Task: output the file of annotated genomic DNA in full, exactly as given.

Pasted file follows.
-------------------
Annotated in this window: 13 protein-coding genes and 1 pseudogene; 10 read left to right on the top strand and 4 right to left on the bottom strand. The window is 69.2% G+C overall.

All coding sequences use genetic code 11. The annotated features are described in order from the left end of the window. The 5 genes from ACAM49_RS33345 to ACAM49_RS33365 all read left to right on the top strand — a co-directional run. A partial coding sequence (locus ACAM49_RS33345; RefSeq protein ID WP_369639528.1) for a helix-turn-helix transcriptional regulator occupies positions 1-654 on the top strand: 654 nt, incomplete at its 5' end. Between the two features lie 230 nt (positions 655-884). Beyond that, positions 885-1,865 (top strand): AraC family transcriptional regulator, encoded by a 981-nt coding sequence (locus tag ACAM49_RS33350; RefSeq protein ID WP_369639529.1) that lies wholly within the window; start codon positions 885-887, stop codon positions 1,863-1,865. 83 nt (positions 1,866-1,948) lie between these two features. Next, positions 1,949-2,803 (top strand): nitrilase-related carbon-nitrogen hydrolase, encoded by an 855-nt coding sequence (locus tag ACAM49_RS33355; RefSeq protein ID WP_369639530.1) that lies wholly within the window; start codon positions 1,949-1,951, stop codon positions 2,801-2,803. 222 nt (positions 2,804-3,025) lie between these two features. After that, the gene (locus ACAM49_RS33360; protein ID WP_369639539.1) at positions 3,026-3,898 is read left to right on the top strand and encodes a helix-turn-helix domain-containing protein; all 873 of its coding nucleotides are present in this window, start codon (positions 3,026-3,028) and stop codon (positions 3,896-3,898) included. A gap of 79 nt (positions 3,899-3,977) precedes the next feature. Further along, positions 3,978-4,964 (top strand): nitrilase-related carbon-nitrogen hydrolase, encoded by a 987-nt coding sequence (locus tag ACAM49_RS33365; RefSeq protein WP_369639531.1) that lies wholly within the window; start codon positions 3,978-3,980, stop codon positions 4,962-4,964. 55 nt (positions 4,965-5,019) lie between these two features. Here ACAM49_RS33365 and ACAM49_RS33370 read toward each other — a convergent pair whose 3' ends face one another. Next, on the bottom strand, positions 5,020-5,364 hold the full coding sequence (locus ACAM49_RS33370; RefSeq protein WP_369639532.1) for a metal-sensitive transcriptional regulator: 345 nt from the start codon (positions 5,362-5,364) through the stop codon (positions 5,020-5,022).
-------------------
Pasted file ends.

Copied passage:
Annotated in this window: 13 protein-coding genes and 1 pseudogene; 10 read left to right on the top strand and 4 right to left on the bottom strand. The window is 69.2% G+C overall.

All coding sequences use genetic code 11. The annotated features are described in order from the left end of the window. The 5 genes from ACAM49_RS33345 to ACAM49_RS33365 all read left to right on the top strand — a co-directional run. A partial coding sequence (locus ACAM49_RS33345; RefSeq protein ID WP_369639528.1) for a helix-turn-helix transcriptional regulator occupies positions 1-654 on the top strand: 654 nt, incomplete at its 5' end. Between the two features lie 230 nt (positions 655-884). Beyond that, positions 885-1,865 (top strand): AraC family transcriptional regulator, encoded by a 981-nt coding sequence (locus tag ACAM49_RS33350; RefSeq protein ID WP_369639529.1) that lies wholly within the window; start codon positions 885-887, stop codon positions 1,863-1,865. 83 nt (positions 1,866-1,948) lie between these two features. Next, positions 1,949-2,803 (top strand): nitrilase-related carbon-nitrogen hydrolase, encoded by an 855-nt coding sequence (locus tag ACAM49_RS33355; RefSeq protein ID WP_369639530.1) that lies wholly within the window; start codon positions 1,949-1,951, stop codon positions 2,801-2,803. 222 nt (positions 2,804-3,025) lie between these two features. After that, the gene (locus ACAM49_RS33360; protein ID WP_369639539.1) at positions 3,026-3,898 is read left to right on the top strand and encodes a helix-turn-helix domain-containing protein; all 873 of its coding nucleotides are present in this window, start codon (positions 3,026-3,028) and stop codon (positions 3,896-3,898) included. A gap of 79 nt (positions 3,899-3,977) precedes the next feature. Further along, positions 3,978-4,964 (top strand): nitrilase-related carbon-nitrogen hydrolase, encoded by a 987-nt coding sequence (locus tag ACAM49_RS33365; RefSeq protein WP_369639531.1) that lies wholly within the window; start codon positions 3,978-3,980, stop codon positions 4,962-4,964. 55 nt (positions 4,965-5,019) lie between these two features. Here ACAM49_RS33365 and ACAM49_RS33370 read toward each other — a convergent pair whose 3' ends face one another. Next, on the bottom strand, positions 5,020-5,364 hold the full coding sequence (locus ACAM49_RS33370; RefSeq protein WP_369639532.1) for a metal-sensitive transcriptional regulator: 345 nt from the start codon (positions 5,362-5,364) through the stop codon (positions 5,020-5,022).